Last updated on August 24th, 2019 at 11:23 am
It’s cold season, so everyone tries various lotions and potions to either prevent the common cold or, at least, to reduce the course of the disease. Alternative medicine’s favorite disease to treat is the common cold, mainly because it’s an easy disease with not too many consequences. Also, it’s very subjective, since the patient has a difficult time making an accurate determination of the length and severity of the attack. Confirmation bias is usually the reason one hears that something works for the cold. They forget all the times it doesn’t. Or completely misjudge the actual effects of any treatment.
Here are several reports from the Cochrane Reviews, which is the best source of unbiased reviews of research literature:
Echinacea. “Beneficial effects of other Echinacea preparations, and Echinacea used for preventative purposes might exist but have not been shown in independently replicated, rigorous RCTs (randomized controlled trials” via Echinacea for preventing and treating the common cold | Cochrane Reviews . In other words, despite the claims that echinacea works, there is no proof that it does.
Vitamin C. “The failure of vitamin C supplementation to reduce the incidence of colds in the general population indicates that routine prophylaxis is not justified” via Vitamin C for preventing and treating the common cold | Cochrane Summaries.
Oscillococcinum is a homeopathic preparation which derived from duck liver and heart, diluted to 200C, which means 200 1:100 dilutions. In other words, in a liter of water there are precisely no molecules of duck guts. And there isn’t any logical explanation of a possible mechanism that would allow one to conclude that duck offal has an effect on viruses. Though Oscillococcinum is supposed to be used for flus, many use it for colds. “Current evidence does not support a preventative effect of Oscillococcinum-like homeopathic medicines in influenza and influenza-like syndromes” via Homoeopathic Oscillococcinum for preventing and treating influenza and influenza-like syndromes | Cochrane Reviews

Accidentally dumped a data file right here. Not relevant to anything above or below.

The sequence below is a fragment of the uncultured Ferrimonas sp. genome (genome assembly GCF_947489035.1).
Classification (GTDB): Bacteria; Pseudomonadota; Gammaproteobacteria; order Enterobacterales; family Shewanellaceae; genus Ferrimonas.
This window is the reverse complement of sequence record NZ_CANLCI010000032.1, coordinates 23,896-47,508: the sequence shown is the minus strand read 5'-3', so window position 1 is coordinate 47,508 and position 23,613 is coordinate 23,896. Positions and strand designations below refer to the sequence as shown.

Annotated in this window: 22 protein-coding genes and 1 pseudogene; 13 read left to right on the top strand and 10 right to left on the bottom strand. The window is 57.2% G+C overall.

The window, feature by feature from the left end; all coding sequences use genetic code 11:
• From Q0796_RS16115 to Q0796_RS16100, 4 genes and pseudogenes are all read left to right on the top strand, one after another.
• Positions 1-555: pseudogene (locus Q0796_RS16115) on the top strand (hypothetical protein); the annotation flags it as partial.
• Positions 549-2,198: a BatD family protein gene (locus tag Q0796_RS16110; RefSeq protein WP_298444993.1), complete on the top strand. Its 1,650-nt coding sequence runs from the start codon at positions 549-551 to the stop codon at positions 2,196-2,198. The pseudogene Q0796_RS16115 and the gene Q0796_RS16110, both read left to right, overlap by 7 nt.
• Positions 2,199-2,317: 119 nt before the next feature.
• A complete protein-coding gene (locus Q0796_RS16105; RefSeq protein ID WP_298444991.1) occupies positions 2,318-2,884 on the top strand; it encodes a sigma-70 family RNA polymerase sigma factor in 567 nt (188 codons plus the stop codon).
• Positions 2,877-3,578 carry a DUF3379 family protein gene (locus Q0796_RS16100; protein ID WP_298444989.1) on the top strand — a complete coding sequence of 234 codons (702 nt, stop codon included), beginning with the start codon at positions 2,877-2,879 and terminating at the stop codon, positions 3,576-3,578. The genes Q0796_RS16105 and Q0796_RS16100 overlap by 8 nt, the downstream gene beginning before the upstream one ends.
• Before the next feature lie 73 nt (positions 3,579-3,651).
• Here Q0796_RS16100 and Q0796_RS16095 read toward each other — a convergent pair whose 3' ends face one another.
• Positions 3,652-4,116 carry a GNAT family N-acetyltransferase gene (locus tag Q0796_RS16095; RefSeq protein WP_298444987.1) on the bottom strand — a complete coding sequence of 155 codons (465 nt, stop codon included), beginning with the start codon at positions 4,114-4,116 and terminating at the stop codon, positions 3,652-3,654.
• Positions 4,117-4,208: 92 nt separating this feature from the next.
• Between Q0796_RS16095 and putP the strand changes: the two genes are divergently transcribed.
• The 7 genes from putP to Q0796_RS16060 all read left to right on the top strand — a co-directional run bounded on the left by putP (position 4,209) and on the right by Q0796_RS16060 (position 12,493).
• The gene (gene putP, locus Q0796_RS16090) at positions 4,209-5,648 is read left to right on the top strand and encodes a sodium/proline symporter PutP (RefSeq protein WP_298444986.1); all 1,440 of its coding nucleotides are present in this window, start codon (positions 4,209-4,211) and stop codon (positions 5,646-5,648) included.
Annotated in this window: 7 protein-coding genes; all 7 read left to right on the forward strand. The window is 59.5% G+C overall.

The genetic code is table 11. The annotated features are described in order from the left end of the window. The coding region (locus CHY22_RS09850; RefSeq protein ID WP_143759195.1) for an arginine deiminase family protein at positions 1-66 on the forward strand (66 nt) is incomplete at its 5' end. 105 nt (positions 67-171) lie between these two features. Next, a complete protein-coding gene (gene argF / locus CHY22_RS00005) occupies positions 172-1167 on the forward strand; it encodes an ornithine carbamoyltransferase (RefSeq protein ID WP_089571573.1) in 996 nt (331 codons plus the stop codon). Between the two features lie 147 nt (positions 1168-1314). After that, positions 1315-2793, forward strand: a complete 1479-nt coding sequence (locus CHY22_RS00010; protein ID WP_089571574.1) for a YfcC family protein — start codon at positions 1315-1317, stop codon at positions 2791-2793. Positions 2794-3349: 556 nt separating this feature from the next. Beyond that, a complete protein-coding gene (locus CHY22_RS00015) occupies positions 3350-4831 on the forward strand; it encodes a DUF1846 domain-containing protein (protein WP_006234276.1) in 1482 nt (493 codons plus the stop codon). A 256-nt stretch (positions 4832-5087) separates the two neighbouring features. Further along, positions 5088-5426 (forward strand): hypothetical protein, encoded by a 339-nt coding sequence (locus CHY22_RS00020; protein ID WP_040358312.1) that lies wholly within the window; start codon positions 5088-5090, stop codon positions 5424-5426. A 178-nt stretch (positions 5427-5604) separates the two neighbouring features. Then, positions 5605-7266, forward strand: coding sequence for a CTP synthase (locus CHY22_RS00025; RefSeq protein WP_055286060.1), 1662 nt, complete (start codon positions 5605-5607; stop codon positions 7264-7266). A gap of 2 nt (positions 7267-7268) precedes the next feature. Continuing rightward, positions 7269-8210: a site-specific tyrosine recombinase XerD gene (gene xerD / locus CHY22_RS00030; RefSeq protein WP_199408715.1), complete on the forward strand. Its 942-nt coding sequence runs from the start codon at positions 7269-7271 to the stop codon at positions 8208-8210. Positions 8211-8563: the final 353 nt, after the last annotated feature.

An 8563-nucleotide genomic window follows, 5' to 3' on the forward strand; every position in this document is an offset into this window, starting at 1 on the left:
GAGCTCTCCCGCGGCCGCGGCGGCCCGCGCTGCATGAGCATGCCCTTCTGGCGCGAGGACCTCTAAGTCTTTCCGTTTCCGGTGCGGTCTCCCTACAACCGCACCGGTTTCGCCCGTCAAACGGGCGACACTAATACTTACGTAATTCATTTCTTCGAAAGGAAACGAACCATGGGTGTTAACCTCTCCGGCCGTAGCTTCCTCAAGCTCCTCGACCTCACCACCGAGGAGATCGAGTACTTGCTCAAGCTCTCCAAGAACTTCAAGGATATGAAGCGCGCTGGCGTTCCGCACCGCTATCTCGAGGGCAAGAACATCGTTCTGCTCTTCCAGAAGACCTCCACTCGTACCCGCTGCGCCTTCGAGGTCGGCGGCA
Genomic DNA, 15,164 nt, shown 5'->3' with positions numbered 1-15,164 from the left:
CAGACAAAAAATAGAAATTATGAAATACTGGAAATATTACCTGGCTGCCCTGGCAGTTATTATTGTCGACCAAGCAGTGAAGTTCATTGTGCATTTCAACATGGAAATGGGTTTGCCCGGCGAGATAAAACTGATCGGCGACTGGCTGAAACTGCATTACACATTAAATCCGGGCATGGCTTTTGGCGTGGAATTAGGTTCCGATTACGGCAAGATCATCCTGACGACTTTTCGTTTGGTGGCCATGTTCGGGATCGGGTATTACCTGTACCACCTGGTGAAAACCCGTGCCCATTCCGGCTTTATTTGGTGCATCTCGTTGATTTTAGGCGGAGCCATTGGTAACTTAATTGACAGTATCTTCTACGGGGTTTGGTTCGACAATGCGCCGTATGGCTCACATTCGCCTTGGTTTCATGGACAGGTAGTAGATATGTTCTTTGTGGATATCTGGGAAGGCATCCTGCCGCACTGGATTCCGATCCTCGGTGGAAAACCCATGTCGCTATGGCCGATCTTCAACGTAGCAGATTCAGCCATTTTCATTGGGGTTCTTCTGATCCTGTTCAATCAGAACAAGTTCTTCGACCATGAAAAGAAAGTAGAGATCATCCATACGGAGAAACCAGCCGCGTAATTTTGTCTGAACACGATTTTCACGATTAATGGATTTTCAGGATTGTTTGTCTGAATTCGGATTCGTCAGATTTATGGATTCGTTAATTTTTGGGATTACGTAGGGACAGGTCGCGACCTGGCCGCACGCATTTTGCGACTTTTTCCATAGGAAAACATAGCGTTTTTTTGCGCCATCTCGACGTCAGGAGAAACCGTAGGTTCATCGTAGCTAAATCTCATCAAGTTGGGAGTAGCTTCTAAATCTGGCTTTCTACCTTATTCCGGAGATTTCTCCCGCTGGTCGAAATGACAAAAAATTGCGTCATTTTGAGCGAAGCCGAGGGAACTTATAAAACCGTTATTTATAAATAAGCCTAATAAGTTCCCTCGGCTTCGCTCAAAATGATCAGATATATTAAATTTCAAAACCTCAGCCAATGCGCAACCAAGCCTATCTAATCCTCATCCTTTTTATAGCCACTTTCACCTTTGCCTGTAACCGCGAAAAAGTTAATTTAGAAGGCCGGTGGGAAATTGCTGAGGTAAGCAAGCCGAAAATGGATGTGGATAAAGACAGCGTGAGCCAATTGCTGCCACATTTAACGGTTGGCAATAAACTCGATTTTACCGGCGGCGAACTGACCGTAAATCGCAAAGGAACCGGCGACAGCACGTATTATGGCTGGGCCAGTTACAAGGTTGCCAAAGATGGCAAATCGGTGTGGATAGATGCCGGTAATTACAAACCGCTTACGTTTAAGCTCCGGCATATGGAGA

Garlic. “There is no information from randomised controlled trials about whether taking garlic at the time of a cold reduces either symptom severity or the number of days of illness” via Garlic for the common cold | Cochrane Summaries.
Zinc. “Zinc administered within 24 hours of onset of symptoms reduces the duration and severity of the common cold in healthy people. When supplemented for at least five months, it reduces cold incidence, school absenteeism and prescription of antibiotics in children” via Zinc for the common cold | Cochrane Summaries. That sounds positive, except that “we are concerned that the potential threats of such biases in the review have not been considered carefully enough. We therefore feel that readers should be cautious in their interpretation of the evidence presented in owing to the possible threat of reporting and publication biases on the results of their Cochrane review” via Are we sure about the evidence for zinc in prophylaxis of the common cold?–Expert Review of Respiratory Medicine .
Since the evidence seems to be somewhat equivocal, it would appear that taking zinc for the cold couldn’t hurt. However, “the FDA has received more than 130 reports of loss of sense of smell associated with the use of these three Zicam products. In these reports, many people who experienced a loss of smell said the condition occurred with the first dose; others reported a loss of the sense of smell after multiple uses of the products.” In other words, zinc has debatable efficacy, yet may destroy your sense of smell. That’s a bad benefit to risk ratio, especially since your sense of smell is critical for everything from determining if your food has gone bad to being warned of a natural gas leak.
Chinese medicinal herbs. “The risk of bias was so high that the evidence did not support using any Chinese herbal preparation(s) for the common cold. Well-designed clinical trials are required” via Chinese medicinal herbs to treat the common cold | Cochrane Summaries.
So, what does work? Right now, not much. The disease just needs to run its course.
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